Here's another one that did not make the grade, a classic flock of ibises coming in for landing. While I like many things about this image, lighting, background, positioning of the birds (and the fact they are all juveniles), the fact that I shot it at an aperture of f5.6 at 420mm killed it for me. With closer examination, the birds in flight are out of focus and at best guess I was about 100 feet away from them. With my settings, my DOF was less than 4 feet, and for sure, the incoming birds were not captured within that narrow range.
In the next image, the birds were much closer, probably 60 feet give or take 10. I shot it at f5.6 at 400mm. According to DOF Master, I had only 1.5 feet of DOF to work with. But, unlike the birds in the images above, these two birds are basically on the same plane of focus, so both are sharp.
Here's another image of multiple birds where one bird (the ibis) appears to be about 1 foot behind the black-necked stilt on the left, where I focused the lens. I was probably at least 80 feet away from the birds. I used an aperture of f8 with a focal length of 420mm. According to DOF Master, I had 3.5 feet of DOF, just enough to get all three birds in focused.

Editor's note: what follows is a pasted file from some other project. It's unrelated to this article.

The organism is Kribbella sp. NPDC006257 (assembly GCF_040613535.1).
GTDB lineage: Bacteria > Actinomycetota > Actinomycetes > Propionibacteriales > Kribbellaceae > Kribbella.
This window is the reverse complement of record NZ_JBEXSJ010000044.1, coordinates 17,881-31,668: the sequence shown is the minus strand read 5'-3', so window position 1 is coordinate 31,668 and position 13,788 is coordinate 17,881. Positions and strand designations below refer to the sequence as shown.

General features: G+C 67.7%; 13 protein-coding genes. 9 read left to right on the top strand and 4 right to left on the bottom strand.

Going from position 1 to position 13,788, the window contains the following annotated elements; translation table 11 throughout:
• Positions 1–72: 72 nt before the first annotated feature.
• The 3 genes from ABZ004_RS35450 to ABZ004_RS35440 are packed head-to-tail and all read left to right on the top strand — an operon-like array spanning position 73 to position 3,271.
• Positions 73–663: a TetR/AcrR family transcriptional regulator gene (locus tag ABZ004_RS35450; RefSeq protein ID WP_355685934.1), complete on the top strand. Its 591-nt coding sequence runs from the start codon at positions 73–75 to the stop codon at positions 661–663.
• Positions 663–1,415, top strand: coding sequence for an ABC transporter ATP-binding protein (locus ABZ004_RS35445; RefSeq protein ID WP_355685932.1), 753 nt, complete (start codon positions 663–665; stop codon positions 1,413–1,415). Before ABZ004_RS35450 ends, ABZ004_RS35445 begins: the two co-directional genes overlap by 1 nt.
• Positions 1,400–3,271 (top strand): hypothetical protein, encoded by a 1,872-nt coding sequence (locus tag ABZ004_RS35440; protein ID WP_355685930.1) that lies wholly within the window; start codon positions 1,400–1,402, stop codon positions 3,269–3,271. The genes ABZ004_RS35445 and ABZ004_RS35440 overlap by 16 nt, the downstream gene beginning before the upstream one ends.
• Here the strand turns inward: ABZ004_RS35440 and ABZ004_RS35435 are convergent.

It isn't so much about the wading birds, but rather the nesting birds where DOF becomes such an important aspect of an image. Most of my images from the great white egret rookery include at least two birds in the frame. Last year, I was mesmerized by about 3 or 4 nests that all fell within a frame when I zoomed out to 250mm. The image below was shot at 400mm with an aperture of f5.6. I got away with the narrow DOF because I was about 120 ft away from the birds. I focused on the front parent and chick and according to DOF Master, I had about 3 feet of distance behind the front bird to work with. The second mother and chick focused in quite nicely as a result; but in retrospect, I would have preferred more DOF at f8 or f9.
The next image was at 300mm and f9.0. I was about 80 feet away and the DOF Master indicates that I had almost 8 feet of DOF. The last image was shot at 250mm, f9.0 and here I had over 11 feet of DOF. Both images had plenty of focus to go around to all the birds in the frame.
So with some thoughtful execution, the correct aperture setting will get all your birds in focus. Always consider three things, the distance between you and the subject (the shorter the distance, the lower the DOF), the lens focal length (the greater the length, the lower the DOF) and of course the aperture (the wider the aperture, the lower the DOF).